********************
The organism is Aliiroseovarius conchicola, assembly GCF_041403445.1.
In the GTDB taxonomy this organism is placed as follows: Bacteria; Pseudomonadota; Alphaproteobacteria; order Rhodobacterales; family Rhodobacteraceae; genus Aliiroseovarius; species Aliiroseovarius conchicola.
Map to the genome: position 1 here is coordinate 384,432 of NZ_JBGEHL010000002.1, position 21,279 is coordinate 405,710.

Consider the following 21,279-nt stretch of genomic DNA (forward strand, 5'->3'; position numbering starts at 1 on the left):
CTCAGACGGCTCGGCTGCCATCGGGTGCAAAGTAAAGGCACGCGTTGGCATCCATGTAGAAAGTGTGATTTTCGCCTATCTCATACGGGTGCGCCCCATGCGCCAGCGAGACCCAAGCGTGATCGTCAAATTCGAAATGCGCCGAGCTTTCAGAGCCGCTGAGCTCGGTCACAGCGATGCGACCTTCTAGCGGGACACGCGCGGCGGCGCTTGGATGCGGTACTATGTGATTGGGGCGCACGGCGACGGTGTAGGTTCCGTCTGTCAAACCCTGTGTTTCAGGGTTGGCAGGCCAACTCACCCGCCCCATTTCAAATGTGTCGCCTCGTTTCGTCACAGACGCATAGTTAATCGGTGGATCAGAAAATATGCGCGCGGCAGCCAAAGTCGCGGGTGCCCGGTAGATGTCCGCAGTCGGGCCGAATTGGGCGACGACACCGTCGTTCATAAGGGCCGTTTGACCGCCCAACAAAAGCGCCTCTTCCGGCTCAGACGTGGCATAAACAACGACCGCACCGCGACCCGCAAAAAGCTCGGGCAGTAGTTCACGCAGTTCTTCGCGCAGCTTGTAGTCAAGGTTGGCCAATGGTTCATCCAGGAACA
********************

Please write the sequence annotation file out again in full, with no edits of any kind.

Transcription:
The organism is Aliiroseovarius conchicola, assembly GCF_041403445.1.
In the GTDB taxonomy this organism is placed as follows: Bacteria; Pseudomonadota; Alphaproteobacteria; order Rhodobacterales; family Rhodobacteraceae; genus Aliiroseovarius; species Aliiroseovarius conchicola.
Map to the genome: position 1 here is coordinate 384,432 of NZ_JBGEHL010000002.1, position 21,279 is coordinate 405,710.

Consider the following 21,279-nt stretch of genomic DNA (forward strand, 5'->3'; position numbering starts at 1 on the left):
CTCAGACGGCTCGGCTGCCATCGGGTGCAAAGTAAAGGCACGCGTTGGCATCCATGTAGAAAGTGTGATTTTCGCCTATCTCATACGGGTGCGCCCCATGCGCCAGCGAGACCCAAGCGTGATCGTCAAATTCGAAATGCGCCGAGCTTTCAGAGCCGCTGAGCTCGGTCACAGCGATGCGACCTTCTAGCGGGACACGCGCGGCGGCGCTTGGATGCGGTACTATGTGATTGGGGCGCACGGCGACGGTGTAGGTTCCGTCTGTCAAACCCTGTGTTTCAGGGTTGGCAGGCCAACTCACCCGCCCCATTTCAAATGTGTCGCCTCGTTTCGTCACAGACGCATAGTTAATCGGTGGATCAGAAAATATGCGCGCGGCAGCCAAAGTCGCGGGTGCCCGGTAGATGTCCGCAGTCGGGCCGAATTGGGCGACGACACCGTCGTTCATAAGGGCCGTTTGACCGCCCAACAAAAGCGCCTCTTCCGGCTCAGACGTGGCATAAACAACGACCGCACCGCGACCCGCAAAAAGCTCGGGCAGTAGTTCACGCAGTTCTTCGCGCAGCTTGTAGTCAAGGTTGGCCAATGGTTCATCCAGGAACA